associated with what is termed a fort, would lead one to suppose it would comprise a block-house, with loop-holes to fire through, out on the enemy, or four walls enclosing a certain number of feet of ground, either square or oblong, with bastions and cannon, and a sentinel or two to keep up a warlike appearance. Not so with Fort Kearney. It is nothing more than a few mud huts, apparently built for a temporary purpose. It is situated on the north bank of the Platte river, opposite to Grand Island, three hundred and twenty-eight miles from St. Joseph. We reached it on the 30th of June, about mid-day, and encamped on the low plat in front of it. Found plenty of soldiers, and a blacksmith's shop. The latter we have had occasion to call pretty loudly for, considering the little experience each one of our party has had in that line of business. The venerable descendant of Vulcan, with his assistants, seem to be in great demand, as a large number of emigrants are waiting here to make repairs, and to give their mules time to recover from the effects of over-driving.
ASCENT OF MOUNT ORIZABA.
To the Editor of the Living Age.
WHILE looking recently at some of the back numbers of your valuable periodical, I observed an account of the expedition by a party of American officers to the summit of Orizaba, which, like most of the accounts from Mexico, published while our army occupied that country, contains many errors. I have thought, therefore, that an account of the trip by one of the successful party, might not be unacceptable to your readers.
The Peak of Orizaba, though situated nearly a hundred miles inland, is the first point which comes in view on approaching Vera Cruz from the gulf. Being visible fifty miles at sea, it is the most important land-mark to the sailor in those regions.
While the command under Colonel (now General) Bankhead, which was the first to march from Vera Cruz to the city of Orizaba, was en route," (Feb. 1848,) the mountain being constantly in view, a trip to its summit was frequently discussed; and after our arrival at that place, the marvellous stories told by the inhabitants only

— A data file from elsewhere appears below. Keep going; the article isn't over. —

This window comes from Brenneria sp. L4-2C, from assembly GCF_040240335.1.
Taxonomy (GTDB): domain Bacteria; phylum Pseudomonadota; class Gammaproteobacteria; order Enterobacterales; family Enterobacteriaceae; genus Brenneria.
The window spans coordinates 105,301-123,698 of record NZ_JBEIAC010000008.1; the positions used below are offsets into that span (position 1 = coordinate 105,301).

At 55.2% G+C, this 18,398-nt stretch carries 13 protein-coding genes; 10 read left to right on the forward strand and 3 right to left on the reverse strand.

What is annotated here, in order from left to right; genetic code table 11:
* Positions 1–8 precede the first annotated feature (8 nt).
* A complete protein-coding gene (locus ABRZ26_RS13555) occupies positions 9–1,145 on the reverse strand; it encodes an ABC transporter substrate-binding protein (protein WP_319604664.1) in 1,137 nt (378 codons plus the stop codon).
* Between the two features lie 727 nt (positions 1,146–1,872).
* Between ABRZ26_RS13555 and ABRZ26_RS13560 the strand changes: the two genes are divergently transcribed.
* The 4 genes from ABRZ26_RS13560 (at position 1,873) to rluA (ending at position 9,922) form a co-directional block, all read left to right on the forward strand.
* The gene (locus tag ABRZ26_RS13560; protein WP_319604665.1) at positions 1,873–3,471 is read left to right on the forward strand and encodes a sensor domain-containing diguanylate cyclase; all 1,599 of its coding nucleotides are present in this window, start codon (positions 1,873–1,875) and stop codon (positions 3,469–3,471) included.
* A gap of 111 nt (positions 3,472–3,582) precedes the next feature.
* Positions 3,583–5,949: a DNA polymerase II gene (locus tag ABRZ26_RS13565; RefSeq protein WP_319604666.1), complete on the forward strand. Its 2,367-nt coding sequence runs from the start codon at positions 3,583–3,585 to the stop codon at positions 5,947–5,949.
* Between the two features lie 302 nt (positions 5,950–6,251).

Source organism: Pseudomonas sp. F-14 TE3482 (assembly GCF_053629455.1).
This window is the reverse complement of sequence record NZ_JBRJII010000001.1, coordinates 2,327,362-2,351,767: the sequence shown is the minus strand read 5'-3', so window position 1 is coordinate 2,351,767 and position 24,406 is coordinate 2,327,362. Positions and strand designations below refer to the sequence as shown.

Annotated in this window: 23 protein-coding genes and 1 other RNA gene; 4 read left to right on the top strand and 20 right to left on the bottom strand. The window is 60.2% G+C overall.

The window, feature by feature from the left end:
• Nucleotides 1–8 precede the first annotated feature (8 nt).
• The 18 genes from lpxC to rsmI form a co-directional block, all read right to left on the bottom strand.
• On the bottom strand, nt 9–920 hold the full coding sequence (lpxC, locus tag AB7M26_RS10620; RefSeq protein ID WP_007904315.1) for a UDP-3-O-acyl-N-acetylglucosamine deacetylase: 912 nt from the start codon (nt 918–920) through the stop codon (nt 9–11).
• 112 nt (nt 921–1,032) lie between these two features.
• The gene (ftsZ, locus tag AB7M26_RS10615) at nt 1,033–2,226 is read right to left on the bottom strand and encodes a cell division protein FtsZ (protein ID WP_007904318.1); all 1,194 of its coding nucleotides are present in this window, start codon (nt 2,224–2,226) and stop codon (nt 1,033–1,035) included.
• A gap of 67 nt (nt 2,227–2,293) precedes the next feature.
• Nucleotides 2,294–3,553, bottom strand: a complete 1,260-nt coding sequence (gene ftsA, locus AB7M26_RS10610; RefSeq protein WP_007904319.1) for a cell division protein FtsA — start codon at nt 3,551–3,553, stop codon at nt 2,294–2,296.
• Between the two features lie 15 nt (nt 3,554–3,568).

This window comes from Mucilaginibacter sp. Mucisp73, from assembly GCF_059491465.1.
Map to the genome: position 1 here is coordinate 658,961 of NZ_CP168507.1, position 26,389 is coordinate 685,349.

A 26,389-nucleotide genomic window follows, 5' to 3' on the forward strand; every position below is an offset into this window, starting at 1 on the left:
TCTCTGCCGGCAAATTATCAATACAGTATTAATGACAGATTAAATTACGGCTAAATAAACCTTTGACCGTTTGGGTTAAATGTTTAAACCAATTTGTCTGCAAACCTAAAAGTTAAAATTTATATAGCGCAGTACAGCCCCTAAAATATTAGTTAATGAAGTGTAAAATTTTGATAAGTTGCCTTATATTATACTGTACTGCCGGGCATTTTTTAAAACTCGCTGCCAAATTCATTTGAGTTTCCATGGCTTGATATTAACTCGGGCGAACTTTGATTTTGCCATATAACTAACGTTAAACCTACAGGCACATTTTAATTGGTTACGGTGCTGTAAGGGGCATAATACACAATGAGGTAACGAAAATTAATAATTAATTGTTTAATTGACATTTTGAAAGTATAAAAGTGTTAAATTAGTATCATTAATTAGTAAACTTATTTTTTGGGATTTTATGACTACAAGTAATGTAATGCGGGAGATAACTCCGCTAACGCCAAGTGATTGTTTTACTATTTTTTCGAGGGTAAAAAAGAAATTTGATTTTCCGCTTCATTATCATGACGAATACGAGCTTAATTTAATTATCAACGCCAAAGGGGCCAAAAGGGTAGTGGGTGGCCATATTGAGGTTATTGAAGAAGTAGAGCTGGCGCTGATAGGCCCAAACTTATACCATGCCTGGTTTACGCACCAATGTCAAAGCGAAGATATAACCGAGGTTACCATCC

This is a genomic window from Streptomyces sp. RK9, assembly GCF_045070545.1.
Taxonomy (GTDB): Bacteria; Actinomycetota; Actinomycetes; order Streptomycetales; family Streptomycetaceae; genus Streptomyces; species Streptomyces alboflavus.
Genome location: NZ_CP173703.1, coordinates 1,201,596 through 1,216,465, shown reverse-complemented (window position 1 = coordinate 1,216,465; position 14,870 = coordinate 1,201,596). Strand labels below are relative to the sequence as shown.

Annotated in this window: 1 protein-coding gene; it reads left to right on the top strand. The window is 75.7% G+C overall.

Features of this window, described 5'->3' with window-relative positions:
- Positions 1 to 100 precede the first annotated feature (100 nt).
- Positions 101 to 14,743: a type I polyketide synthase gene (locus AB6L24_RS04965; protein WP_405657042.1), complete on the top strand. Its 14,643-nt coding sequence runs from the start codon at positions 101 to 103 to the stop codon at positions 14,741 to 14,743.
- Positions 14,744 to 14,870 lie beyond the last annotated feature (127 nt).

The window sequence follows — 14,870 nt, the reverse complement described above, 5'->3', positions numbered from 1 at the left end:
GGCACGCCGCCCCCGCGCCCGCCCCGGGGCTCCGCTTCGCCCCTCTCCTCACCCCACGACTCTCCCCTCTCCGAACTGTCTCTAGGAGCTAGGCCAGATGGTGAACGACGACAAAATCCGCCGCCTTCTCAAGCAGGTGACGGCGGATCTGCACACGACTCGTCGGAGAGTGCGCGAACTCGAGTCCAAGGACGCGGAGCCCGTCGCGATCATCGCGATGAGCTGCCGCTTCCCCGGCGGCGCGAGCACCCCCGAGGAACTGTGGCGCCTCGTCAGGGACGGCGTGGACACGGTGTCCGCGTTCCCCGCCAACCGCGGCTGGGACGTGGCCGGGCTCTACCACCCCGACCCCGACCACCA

We are now entering the Pawnee region. The vicious habits of the Indian tribe from which it takes its name are such, that all the emigrants are doubly vigilant while in their country, and it is customary to increase the number of the guard at night. Their thieving propensities are such that a white man will lose the very coat from his back and the boots from his feet, between sleeping and waking, scarcely being aware of it until fairly aroused, and then he becomes sensible of the fact that they have been stolen from him. The Arabian tale of the three sharpers that stole from the countryman, who was taking a goat to the Bagdad market, his goat, his mule, and his clothes from his back, without he suspecting it until too late, is a mere nothing to the stories I hear of these Indians. Some of them I will transfer to paper at the ear-increased the desire to make the attempt. All liest opportunity. From the Little Blue river the road stretches across the country a distance of twenty-eight miles to the Platte river. We passed through fine bottom lands, a dark luxuriant soil, covered for the space of a hundred yards with buffalo skulls. The picturesque scenery surrounding the entrance to this valley, brought to mind the romantic myth of the Northmen. Im- avalanches, under which, we were assured, all of agination pictured among the bones, tall warriors drinking their fiery draught from the skulls of those whom they have killed in battle, and dancing their drunken war-dance in Odin's Halls, and on the mead of Valhallah.
Passing the low bottom lands, we reached the banks of the Platte river; pursuing its course a
agreed that the summit had never been reached, though several knew or had heard of its being attempted. The difficulties to be encountered were represented as perfectly insurmountable; craggy precipices were to be climbed, gullies two thousand feet deep to be crossed, inclined planes of smooth ice to be ascended; to say nothing of the
the rash party daring the attempt would find a ready grave. These extraordinary accounts produced quite a different effect from the one anticipated, and the question was not who would go, but who should stay at home.
It was not, however, till the latter part of April that the weather was thought favorable, and secur